Effects on female hypogonadismIn clinical studies of delayed puberty due to female hypogonadism, breast development was induced by doses as low as 0.15 mg. The dosage may be gradually titrated upward at 6 to 12- month intervals as needed to achieve appropriate bone age advancement and eventual epiphyseal closure. Available data suggest that chronic dosing with 0.625 mg is sufficient to induce artificial cyclic menses with sequential progestin treatment and to maintain bone mineral density after skeletal maturity is achieved.
Effects on the EndometriumThe use of unopposed estrogen therapy has been associated with an increased risk of endometrial hyperplasia, a possible precursor of endometrial adenocarcinoma. The results of clinical studies indicate that the addition of a progestin to an estrogen replacement regimen for more than 10 days per cycle reduces the incidence of endometrial hyperplasia and the attendant risk of adenocarcinoma in women with intact uteri. The addition of a progestin into an estrogen replacement regimen has not been shown to interfere with the efficacy of estrogen replacement therapy for its approved indications.
Effect on bleeding patternsWith a continuous therapy, several bleeding patterns may occur. These may range from absence of bleeding to irregular bleeding. If bleeding occurs, it is frequently light spotting or moderate bleeding.
AbsorptionConjugated estrogens are soluble in water and are well absorbed from the gastrointestinal tract after release from the drug formulation. The PREMARIN tablet releases conjugated estrogens slowly over several hours. Table 2-1 and 2-2 summarize the mean pharmacokinetic parameters for unconjugated and conjugated estrogens following administration of 1 x 0.625 mg and 1 x 1.25 mg tablets to healthy postmenopausal women.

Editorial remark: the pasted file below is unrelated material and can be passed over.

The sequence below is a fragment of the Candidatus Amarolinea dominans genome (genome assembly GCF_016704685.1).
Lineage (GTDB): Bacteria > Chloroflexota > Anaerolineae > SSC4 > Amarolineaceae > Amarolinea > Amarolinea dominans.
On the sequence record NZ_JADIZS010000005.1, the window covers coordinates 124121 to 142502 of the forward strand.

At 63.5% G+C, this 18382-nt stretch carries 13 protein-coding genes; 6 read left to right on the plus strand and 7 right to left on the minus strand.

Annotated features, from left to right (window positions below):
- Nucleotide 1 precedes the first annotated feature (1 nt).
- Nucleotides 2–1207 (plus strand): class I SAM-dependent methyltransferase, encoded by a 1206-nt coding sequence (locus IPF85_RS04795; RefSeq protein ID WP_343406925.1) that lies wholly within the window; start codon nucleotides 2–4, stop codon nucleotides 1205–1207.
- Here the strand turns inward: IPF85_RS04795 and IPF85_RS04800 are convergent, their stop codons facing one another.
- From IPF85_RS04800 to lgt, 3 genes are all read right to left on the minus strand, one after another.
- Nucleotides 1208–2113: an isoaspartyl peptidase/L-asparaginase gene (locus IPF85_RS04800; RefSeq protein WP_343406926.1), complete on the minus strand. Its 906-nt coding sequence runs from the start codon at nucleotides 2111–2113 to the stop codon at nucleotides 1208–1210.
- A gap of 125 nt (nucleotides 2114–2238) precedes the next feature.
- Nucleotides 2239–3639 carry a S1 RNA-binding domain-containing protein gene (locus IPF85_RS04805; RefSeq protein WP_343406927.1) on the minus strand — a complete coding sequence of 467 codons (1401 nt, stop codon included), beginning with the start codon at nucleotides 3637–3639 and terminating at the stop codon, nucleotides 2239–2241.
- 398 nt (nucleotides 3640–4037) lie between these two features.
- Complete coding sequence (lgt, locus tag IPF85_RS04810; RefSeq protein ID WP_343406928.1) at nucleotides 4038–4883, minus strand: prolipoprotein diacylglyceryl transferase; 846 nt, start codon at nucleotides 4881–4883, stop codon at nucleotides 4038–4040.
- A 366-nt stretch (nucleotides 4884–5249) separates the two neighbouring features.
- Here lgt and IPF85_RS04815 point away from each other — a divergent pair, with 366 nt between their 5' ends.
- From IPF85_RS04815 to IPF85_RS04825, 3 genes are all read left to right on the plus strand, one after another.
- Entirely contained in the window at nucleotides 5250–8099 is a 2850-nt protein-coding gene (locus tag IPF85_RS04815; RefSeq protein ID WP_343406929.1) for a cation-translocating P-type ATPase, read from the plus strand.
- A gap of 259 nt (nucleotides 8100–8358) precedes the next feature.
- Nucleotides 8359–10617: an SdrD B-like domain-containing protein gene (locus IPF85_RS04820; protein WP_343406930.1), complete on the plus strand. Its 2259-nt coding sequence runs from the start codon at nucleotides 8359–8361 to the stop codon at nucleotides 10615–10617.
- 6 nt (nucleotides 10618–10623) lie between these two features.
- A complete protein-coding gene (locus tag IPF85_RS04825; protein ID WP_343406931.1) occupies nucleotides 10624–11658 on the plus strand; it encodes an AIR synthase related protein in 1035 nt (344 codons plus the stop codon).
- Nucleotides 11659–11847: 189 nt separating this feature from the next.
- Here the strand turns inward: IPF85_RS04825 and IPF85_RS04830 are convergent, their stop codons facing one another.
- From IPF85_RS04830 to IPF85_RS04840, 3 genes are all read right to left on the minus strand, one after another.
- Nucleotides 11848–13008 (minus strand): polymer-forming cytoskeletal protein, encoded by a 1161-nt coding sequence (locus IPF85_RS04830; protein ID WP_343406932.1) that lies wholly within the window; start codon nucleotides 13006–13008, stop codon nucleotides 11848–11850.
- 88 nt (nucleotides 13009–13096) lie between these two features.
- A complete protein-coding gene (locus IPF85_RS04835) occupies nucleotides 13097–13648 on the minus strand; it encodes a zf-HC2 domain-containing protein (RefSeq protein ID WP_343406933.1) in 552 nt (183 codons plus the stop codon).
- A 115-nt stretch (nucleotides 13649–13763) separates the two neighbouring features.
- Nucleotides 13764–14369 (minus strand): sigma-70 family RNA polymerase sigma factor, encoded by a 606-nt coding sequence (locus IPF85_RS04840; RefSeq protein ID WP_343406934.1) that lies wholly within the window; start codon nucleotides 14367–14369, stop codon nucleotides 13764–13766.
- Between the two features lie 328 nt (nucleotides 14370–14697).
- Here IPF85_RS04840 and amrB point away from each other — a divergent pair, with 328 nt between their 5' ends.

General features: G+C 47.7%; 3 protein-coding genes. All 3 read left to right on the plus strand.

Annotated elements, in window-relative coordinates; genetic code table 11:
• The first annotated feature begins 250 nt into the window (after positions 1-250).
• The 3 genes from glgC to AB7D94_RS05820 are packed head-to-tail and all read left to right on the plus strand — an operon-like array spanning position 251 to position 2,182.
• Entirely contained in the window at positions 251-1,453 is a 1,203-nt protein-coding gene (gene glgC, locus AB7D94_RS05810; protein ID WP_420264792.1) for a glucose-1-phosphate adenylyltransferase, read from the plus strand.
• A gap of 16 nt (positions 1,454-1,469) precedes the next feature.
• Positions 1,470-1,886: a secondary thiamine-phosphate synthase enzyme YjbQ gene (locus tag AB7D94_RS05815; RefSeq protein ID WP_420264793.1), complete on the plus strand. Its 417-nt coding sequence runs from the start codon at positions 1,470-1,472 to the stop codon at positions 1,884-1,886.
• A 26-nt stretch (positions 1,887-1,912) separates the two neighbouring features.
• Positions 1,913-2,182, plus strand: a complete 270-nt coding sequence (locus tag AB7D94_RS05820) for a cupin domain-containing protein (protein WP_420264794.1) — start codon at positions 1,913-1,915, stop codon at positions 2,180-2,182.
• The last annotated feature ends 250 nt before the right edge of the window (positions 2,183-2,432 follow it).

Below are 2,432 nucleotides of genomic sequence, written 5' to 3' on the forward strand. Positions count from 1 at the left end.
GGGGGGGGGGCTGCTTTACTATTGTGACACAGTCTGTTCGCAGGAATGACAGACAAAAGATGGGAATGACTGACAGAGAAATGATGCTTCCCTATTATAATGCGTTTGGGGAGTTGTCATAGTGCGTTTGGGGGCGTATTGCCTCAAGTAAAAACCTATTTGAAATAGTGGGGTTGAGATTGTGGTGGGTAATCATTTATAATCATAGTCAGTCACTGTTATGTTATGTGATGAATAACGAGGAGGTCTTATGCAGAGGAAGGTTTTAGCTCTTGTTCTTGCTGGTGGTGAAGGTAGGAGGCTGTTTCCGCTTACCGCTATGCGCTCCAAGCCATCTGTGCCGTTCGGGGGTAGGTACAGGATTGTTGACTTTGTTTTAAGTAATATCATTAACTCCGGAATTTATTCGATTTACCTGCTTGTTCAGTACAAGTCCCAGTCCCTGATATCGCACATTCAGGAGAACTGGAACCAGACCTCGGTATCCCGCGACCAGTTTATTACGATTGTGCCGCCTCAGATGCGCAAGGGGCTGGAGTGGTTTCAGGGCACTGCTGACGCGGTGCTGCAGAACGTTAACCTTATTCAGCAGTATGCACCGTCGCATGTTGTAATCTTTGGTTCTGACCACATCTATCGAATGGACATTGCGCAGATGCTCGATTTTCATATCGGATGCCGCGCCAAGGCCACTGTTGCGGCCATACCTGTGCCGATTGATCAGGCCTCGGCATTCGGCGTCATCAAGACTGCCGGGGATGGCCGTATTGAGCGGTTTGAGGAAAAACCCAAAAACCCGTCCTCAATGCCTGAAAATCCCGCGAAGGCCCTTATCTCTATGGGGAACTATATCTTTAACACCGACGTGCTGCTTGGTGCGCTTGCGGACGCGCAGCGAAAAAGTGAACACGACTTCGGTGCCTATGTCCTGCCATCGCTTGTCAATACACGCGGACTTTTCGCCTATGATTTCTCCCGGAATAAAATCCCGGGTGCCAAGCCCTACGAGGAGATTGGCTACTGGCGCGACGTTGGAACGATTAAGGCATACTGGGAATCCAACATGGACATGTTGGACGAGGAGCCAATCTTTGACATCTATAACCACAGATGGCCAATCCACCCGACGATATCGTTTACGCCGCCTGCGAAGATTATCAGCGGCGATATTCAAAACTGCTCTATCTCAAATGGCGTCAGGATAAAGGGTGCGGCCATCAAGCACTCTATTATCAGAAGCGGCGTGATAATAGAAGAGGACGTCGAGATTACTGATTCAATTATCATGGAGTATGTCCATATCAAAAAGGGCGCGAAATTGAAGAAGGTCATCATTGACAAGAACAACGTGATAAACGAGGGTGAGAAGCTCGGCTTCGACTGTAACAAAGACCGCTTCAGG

The pharmacokinetics of PREMARIN 1.25 mg tablets was assessed following a single dose with a high-fat breakfast and with fasting administration. These data demonstrate that the absorption of estrogens from the 1.25 mg tablets is not affected by food and that it may be taken without regard to meals.
PK Parameter ArithmeticMean (%CV)
Baseline-adjusted total estrone
PK Parameter Arithmetic Mean(%CV)
DistributionThe distribution of exogenous estrogens is similar to that of endogenous estrogens. Estrogens are widely distributed in the body and are generally found in higher concentration in the sex hormone target organs. Estrogens circulate in the blood largely bound to sex hormone binding globulin (SHBG) and albumin.